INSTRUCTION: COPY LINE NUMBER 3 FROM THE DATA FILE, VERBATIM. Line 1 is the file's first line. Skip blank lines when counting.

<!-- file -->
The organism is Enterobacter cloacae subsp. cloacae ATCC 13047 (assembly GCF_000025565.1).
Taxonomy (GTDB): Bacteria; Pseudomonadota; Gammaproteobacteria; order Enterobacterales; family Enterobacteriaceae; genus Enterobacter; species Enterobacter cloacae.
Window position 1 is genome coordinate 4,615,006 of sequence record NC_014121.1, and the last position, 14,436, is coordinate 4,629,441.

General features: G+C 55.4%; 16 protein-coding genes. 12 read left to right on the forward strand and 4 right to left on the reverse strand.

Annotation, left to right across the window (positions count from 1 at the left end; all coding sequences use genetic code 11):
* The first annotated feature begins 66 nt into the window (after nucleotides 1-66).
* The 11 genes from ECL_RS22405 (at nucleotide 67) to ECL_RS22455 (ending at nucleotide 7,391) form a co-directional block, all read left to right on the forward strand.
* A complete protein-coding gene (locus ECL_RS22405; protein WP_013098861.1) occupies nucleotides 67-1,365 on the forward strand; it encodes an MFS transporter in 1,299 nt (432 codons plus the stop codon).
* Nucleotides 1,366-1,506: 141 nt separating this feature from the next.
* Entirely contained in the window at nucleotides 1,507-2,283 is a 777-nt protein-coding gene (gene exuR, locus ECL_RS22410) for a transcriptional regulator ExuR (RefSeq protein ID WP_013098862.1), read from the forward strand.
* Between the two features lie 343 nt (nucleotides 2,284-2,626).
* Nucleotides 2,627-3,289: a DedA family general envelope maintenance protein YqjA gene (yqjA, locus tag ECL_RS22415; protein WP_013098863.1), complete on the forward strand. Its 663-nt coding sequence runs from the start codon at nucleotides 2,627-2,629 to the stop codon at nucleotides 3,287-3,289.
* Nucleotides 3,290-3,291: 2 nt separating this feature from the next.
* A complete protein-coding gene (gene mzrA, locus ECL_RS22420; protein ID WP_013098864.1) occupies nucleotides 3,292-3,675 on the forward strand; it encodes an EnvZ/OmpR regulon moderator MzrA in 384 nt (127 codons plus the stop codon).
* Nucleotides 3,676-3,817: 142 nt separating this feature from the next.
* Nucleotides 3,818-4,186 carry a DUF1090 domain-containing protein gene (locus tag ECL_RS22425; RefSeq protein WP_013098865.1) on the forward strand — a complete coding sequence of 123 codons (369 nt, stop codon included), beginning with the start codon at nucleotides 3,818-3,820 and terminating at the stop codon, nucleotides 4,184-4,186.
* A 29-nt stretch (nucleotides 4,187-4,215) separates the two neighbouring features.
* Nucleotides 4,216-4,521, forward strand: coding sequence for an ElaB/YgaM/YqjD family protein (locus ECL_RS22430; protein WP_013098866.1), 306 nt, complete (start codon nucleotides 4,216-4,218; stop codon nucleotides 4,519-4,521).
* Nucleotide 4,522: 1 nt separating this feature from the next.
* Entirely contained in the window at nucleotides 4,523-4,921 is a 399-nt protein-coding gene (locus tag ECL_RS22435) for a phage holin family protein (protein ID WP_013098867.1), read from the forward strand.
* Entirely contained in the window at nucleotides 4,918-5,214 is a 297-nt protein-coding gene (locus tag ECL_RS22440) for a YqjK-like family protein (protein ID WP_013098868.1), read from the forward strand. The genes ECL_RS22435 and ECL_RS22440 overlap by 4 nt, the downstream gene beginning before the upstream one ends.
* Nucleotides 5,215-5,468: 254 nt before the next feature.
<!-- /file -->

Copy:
Window position 1 is genome coordinate 4,615,006 of sequence record NC_014121.1, and the last position, 14,436, is coordinate 4,629,441.